In 2016 the Department of Labor enacted new rules and regulations that will affect financial advisors who work with retirement assets like IRAs. In case you were wondering, that’s pretty much the entire industry.
On April 10th those changes were to go into effect.
Well, that was the plan anyway. Less than a week before the new rules were set to become law, the DOL delayed implementation of the fiduciary rule by 60 days.
Delay or not, financial advisors who work with retirement assets and the clients they serve are entering a new era.
The proposed Fiduciary Rule requires all financial advisors and others who work with retirement assets to put their clients’ interest before their own. For most financial advisors, putting their clients’ best interest first is simply business as usual. For others the new regulations will mark a sea change in the way they work and do business with their clients.
A tale of two standards
The financial services industry has long had two standards when it came to those who sold financial products or who made their living providing financial advice to clients.
The suitability standard required that investment advisors (stock brokers, registered representatives, financial advisors, insurance agents, whatever you choose to call them) recommend investment products that were considered “suitable and appropriate” for their clients. This standard didn’t require the advisor to act in the best interest of their clients, only that they recommend suitable and appropriate investments to their clients.
For example, if your advisor worked for an insurance company or brokerage firm that produced its own proprietary mutual funds, the advisor was free to recommend the company’s product over others that might be available at a competing firm or investment company – and to receive a commission for doing so.
Since a financial advisor was often paid more to sell some investment products (like the company’s proprietary investment products) than others, the Department of Labor argued that commission-based advisors who operated under the suitability standard had a greater potential for conflict of interest.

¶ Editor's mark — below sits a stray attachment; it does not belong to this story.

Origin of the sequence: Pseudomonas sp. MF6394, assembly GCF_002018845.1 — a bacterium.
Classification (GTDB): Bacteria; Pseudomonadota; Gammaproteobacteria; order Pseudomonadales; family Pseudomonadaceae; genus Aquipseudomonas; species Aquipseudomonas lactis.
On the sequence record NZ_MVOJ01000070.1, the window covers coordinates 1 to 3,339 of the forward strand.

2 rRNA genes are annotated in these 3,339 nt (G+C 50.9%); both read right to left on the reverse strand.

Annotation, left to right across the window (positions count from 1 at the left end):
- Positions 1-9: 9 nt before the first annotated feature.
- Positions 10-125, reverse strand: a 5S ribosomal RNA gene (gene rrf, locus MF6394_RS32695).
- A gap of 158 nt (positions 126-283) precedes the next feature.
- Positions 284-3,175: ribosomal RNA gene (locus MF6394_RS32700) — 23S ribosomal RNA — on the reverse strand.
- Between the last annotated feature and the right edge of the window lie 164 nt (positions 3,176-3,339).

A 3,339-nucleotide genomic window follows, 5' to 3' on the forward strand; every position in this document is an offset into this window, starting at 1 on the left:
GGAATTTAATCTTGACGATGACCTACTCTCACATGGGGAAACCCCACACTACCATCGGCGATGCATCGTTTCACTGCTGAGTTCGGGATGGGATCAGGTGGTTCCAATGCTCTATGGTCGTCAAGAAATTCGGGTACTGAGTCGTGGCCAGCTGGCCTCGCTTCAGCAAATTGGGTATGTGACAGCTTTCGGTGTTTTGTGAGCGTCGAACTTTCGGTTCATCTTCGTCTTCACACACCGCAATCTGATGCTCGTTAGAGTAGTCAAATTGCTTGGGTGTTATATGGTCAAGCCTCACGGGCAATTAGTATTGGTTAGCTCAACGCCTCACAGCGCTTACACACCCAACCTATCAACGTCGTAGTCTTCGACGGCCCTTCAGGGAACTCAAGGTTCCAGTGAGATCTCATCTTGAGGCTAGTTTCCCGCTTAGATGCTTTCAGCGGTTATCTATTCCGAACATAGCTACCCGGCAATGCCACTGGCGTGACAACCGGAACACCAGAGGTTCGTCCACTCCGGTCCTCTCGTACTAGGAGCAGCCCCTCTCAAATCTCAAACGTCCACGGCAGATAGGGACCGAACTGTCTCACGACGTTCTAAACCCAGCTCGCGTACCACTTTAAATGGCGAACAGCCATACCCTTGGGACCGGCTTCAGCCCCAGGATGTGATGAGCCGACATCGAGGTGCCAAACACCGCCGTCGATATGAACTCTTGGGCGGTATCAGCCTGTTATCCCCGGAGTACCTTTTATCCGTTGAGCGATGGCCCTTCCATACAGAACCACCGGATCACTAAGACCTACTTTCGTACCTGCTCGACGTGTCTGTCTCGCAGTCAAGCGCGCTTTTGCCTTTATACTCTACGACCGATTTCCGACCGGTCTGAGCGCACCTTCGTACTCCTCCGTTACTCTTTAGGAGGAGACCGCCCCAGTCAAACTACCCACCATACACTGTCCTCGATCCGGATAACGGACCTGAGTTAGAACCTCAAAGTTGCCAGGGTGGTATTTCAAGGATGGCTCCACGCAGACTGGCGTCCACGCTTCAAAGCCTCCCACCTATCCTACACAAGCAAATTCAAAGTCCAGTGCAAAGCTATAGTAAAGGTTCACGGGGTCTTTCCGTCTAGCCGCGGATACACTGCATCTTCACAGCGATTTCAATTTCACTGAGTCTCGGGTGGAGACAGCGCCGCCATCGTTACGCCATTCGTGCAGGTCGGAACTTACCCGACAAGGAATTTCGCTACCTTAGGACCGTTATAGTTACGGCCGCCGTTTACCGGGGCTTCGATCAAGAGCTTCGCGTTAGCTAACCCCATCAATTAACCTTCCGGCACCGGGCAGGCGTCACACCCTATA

The fiduciary standard applies to advisors who receive a fee for managing assets rather than a commission on the sale of investment products. Under the fiduciary standard advisors are required to operate in their clients’ best interest at all times and do not receive a commission for their investment recommendations.
Independent financial advisors, Registered Investment Advisors, and others who charge a fee for client assets they manage operate under this standard.
The fiduciary standard is considered the higher of the two. Starting June 9th, the Fiduciary Rule will become the law of the land. All advisors who work with retirement accounts will be held to this standard.
So far so good
For most of the investing public these are good and welcome changes. Clients deserve to work with financial professionals that are held to the highest standards possible. If your advisor charges a quarterly asset management fee or a flat or hourly rate to manage your investment accounts, congratulations, your advisor is already working under the fiduciary standard.
Changes resulting from the new rules will be minimal, if any.
If your advisor currently works under the suitability standard in a commission-based account, change is coming. Most financial advisors who worked under the suitability standard probably did the right thing for their clients, but the new regulations may affect the products they offer, the fees you pay or how you engage with your advisor.
Some financial services firms have already taken steps to eliminate all commission-based business in the future. Others may be forced to resign from smaller accounts, move clients to a fee-based model, or require clients to sign a Best Interest Contract Exemption in which they acknowledge that their advisor is being paid a commission or receiving other forms of compensation.
None of this is inherently bad. But it does mean things will be different. If you work with a financial advisor talk to them about how your accounts are managed, how these new regulations affect you, and what your best options are going forward.